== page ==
It was the 1995 Adrian Tomine story “Pink Frosting,” from his Optic Nerve comic, that I first learned about “kissing the curb,” a shocking act of violence brought to visual life, thanks to Edward Norton, in 1998’s American History X. Having someone kick the back of your head while your open mouth rests against the edge of the curb, thus relieving you of all your teeth, was a horrific image that I still walk around with over 20 years later. We all have our squeamish pressure points, be it teeth, or maybe eyes, perhaps fingernails: some scenario that sends that unmistakable frisson rolling through our body. I would hazard a guess and say that director Jeremy Saulnier is very familiar with those pressure points, because his new film Green Room, the follow-up to his breakout indie hit Blue Ruin, is one long, wicked meditation on that very sensation.
The first rule of Green Room is: You do not talk about Green Room. Well, we can at least set the stage, as it were. Hardcore punk band the Ain’t Rights, consisting of singer Tiger (Turner), guitarist Sam (Shawkat), bassist Pat (Yelchin), and drummer Reece (Cole), are making their way across the Pacific Northwest, barely, playing shit gigs and relying on the kindness of fans for places to crash. When an opportunity to play a show at a rural Oregon club for some actual money presents itself, they hop to the offer. Knowing full well that their audience is a bunch of neo-Nazi skinheads, the Ain’t Rights kick off their set with Dead Kennedys' classic “Nazi Punks Fuck Off.” But that’s merely a menacing prelude to the terror that awaits them, after a wrong-place, wrong-time incident puts them in the middle of a seriously scary situation.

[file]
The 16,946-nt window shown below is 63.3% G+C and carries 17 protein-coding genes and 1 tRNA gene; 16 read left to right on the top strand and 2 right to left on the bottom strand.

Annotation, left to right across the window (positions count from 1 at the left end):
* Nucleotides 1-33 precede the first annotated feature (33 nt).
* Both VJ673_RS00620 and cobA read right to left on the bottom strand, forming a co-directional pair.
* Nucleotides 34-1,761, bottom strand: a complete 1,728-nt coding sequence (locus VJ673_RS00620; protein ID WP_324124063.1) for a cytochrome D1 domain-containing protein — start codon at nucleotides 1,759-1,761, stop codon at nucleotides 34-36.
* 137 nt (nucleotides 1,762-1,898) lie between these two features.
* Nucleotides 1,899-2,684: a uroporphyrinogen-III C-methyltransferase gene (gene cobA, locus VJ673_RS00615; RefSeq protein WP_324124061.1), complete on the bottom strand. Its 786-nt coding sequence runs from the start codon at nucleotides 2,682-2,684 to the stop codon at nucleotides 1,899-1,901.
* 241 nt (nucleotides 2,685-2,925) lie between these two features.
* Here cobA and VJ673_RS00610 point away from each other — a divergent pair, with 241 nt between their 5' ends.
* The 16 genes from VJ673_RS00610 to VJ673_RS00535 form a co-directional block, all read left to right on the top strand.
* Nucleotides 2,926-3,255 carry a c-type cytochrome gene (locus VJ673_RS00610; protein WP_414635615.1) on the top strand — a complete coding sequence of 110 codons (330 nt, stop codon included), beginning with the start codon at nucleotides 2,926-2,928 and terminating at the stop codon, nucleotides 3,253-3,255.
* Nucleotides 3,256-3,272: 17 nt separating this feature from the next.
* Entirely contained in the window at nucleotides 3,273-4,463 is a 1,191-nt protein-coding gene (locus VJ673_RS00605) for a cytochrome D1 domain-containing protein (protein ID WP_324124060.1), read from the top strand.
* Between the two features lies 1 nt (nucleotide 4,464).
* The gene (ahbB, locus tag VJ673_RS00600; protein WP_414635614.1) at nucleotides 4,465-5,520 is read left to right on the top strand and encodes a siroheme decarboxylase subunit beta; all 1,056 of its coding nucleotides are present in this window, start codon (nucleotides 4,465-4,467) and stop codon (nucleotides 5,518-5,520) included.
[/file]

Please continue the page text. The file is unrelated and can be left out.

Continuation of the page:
Saulnier and co. have crafted a gleefully merciless update on Deliverance, except instead of city folk vs. hillbillies, it’s punk rockers vs. neo-Nazis, and it is one of the most brutal, visceral films to come along in quite some time. Special shout-outs to Imogen Poots, whose Amber basically steals the show as a cynical neo-Nazi outlier, and Patrick Stewart as leader Darcy, a quietly menacing presence, always several moves ahead of everyone else. Green Room may not be for everyone, but should you be up for it, it is a tense, lovely, right kick in the teeth.
For an interview with actor/co-producer Macon Blair, see “Mopping Up the Red in Green Room,” April 22.
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